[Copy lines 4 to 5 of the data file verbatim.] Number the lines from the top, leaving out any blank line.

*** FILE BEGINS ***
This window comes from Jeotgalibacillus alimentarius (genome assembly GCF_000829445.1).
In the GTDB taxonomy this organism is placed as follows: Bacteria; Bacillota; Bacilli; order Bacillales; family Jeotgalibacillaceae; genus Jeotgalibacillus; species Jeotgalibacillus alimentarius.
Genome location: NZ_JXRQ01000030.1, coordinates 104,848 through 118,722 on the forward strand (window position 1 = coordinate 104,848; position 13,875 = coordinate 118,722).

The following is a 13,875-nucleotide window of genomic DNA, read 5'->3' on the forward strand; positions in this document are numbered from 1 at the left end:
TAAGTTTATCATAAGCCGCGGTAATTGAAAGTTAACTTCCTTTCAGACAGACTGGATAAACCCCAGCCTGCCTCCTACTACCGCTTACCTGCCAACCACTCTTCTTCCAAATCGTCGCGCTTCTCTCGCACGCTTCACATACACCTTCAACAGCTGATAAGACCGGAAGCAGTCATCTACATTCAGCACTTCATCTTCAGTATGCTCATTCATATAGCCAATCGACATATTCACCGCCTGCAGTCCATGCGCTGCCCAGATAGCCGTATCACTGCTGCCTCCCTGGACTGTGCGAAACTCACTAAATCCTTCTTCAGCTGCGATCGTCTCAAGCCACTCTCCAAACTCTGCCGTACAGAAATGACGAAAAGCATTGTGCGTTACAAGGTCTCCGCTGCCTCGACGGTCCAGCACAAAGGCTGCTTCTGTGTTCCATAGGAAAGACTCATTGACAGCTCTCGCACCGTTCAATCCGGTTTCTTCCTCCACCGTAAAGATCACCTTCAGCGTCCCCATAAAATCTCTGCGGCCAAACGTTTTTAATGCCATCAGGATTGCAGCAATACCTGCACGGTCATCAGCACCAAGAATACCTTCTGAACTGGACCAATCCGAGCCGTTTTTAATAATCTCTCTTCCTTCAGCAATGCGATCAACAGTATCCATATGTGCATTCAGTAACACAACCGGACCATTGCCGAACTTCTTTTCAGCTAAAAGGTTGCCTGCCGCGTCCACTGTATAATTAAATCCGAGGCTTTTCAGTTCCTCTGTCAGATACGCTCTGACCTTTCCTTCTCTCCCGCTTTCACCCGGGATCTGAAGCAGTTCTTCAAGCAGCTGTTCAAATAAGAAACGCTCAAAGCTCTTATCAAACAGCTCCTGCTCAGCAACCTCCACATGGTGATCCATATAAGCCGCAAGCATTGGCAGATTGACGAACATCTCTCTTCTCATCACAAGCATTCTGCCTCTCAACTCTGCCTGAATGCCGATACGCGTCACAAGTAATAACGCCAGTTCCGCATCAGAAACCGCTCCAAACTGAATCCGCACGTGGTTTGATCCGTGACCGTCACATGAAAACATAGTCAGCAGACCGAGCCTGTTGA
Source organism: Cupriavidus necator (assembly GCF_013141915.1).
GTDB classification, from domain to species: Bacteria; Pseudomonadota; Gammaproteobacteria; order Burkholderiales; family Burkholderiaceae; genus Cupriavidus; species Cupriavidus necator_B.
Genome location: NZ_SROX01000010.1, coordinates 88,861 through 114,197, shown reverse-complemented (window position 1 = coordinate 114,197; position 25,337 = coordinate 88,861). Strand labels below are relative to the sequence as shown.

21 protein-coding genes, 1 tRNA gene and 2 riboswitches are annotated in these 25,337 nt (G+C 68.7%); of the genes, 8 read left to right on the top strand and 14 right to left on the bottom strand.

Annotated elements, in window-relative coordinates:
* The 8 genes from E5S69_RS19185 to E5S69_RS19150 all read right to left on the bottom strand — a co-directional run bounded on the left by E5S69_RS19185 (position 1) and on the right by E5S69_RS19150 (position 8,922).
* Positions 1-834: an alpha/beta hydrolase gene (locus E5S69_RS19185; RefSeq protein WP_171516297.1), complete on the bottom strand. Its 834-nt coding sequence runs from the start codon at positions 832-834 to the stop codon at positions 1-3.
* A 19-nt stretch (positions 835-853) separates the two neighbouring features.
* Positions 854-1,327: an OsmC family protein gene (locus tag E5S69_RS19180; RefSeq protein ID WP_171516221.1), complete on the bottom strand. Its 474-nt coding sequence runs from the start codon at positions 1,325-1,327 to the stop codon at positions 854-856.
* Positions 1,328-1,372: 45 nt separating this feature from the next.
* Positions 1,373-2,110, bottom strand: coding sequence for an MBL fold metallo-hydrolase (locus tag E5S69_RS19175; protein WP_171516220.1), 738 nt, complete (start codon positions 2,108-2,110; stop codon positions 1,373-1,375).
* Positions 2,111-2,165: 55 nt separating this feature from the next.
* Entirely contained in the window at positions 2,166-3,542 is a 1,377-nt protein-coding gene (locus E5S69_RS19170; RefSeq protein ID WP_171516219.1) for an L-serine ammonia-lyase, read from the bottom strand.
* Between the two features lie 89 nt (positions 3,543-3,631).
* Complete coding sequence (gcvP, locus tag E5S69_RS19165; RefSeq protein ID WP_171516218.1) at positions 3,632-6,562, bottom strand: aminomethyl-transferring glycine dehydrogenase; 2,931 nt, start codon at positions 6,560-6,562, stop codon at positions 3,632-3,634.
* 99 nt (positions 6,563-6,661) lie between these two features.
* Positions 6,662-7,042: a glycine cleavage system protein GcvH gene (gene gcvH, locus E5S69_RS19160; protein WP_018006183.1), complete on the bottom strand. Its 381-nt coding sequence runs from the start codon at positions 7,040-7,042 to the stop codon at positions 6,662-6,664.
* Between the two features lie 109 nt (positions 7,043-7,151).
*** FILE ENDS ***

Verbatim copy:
The following is a 13,875-nucleotide window of genomic DNA, read 5'->3' on the forward strand; positions in this document are numbered from 1 at the left end:
TAAGTTTATCATAAGCCGCGGTAATTGAAAGTTAACTTCCTTTCAGACAGACTGGATAAACCCCAGCCTGCCTCCTACTACCGCTTACCTGCCAACCACTCTTCTTCCAAATCGTCGCGCTTCTCTCGCACGCTTCACATACACCTTCAACAGCTGATAAGACCGGAAGCAGTCATCTACATTCAGCACTTCATCTTCAGTATGCTCATTCATATAGCCAATCGACATATTCACCGCCTGCAGTCCATGCGCTGCCCAGATAGCCGTATCACTGCTGCCTCCCTGGACTGTGCGAAACTCACTAAATCCTTCTTCAGCTGCGATCGTCTCAAGCCACTCTCCAAACTCTGCCGTACAGAAATGACGAAAAGCATTGTGCGTTACAAGGTCTCCGCTGCCTCGACGGTCCAGCACAAAGGCTGCTTCTGTGTTCCATAGGAAAGACTCATTGACAGCTCTCGCACCGTTCAATCCGGTTTCTTCCTCCACCGTAAAGATCACCTTCAGCGTCCCCATAAAATCTCTGCGGCCAAACGTTTTTAATGCCATCAGGATTGCAGCAATACCTGCACGGTCATCAGCACCAAGAATACCTTCTGAACTGGACCAATCCGAGCCGTTTTTAATAATCTCTCTTCCTTCAGCAATGCGATCAACAGTATCCATATGTGCATTCAGTAACACAACCGGACCATTGCCGAACTTCTTTTCAGCTAAAAGGTTGCCTGCCGCGTCCACTGTATAATTAAATCCGAGGCTTTTCAGTTCCTCTGTCAGATACGCTCTGACCTTTCCTTCTCTCCCGCTTTCACCCGGGATCTGAAGCAGTTCTTCAAGCAGCTGTTCAAATAAGAAACGCTCAAAGCTCTTATCAAACAGCTCCTGCTCAGCAACCTCCACATGGTGATCCATATAAGCCGCAAGCATTGGCAGATTGACGAACATCTCTCTTCTCATCACAAGCATTCTGCCTCTCAACTCTGCCTGAATGCCGATACGCGTCACAAGTAATAACGCCAGTTCCGCATCAGAAACCGCTCCAAACTGAATCCGCACGTGGTTTGATCCGTGACCGTCACATGAAAACATAGTCAGCAGACCGAGCCTGTTGA